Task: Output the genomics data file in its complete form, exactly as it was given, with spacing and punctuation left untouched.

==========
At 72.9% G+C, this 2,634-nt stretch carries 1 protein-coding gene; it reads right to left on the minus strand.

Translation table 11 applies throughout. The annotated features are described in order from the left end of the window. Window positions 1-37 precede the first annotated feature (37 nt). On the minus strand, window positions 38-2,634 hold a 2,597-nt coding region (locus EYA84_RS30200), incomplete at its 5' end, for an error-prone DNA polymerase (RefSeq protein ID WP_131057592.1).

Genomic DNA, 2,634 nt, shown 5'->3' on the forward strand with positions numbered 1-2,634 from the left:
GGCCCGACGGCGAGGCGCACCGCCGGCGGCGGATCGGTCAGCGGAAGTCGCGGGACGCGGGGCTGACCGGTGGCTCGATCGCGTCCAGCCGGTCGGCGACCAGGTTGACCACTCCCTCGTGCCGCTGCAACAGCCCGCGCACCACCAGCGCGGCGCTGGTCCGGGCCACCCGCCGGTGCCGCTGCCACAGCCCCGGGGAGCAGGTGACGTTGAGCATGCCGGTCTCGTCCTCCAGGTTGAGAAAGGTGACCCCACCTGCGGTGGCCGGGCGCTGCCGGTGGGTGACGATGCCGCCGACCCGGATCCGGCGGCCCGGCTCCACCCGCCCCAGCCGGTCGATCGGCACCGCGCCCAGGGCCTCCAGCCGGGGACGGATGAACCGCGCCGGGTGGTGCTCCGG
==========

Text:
At 72.9% G+C, this 2,634-nt stretch carries 1 protein-coding gene; it reads right to left on the minus strand.

Translation table 11 applies throughout. The annotated features are described in order from the left end of the window. Window positions 1-37 precede the first annotated feature (37 nt). On the minus strand, window positions 38-2,634 hold a 2,597-nt coding region (locus EYA84_RS30200), incomplete at its 5' end, for an error-prone DNA polymerase (RefSeq protein ID WP_131057592.1).

Genomic DNA, 2,634 nt, shown 5'->3' on the forward strand with positions numbered 1-2,634 from the left:
GGCCCGACGGCGAGGCGCACCGCCGGCGGCGGATCGGTCAGCGGAAGTCGCGGGACGCGGGGCTGACCGGTGGCTCGATCGCGTCCAGCCGGTCGGCGACCAGGTTGACCACTCCCTCGTGCCGCTGCAACAGCCCGCGCACCACCAGCGCGGCGCTGGTCCGGGCCACCCGCCGGTGCCGCTGCCACAGCCCCGGGGAGCAGGTGACGTTGAGCATGCCGGTCTCGTCCTCCAGGTTGAGAAAGGTGACCCCACCTGCGGTGGCCGGGCGCTGCCGGTGGGTGACGATGCCGCCGACCCGGATCCGGCGGCCCGGCTCCACCCGCCCCAGCCGGTCGATCGGCACCGCGCCCAGGGCCTCCAGCCGGGGACGGATGAACCGCGCCGGGTGGTGCTCCGG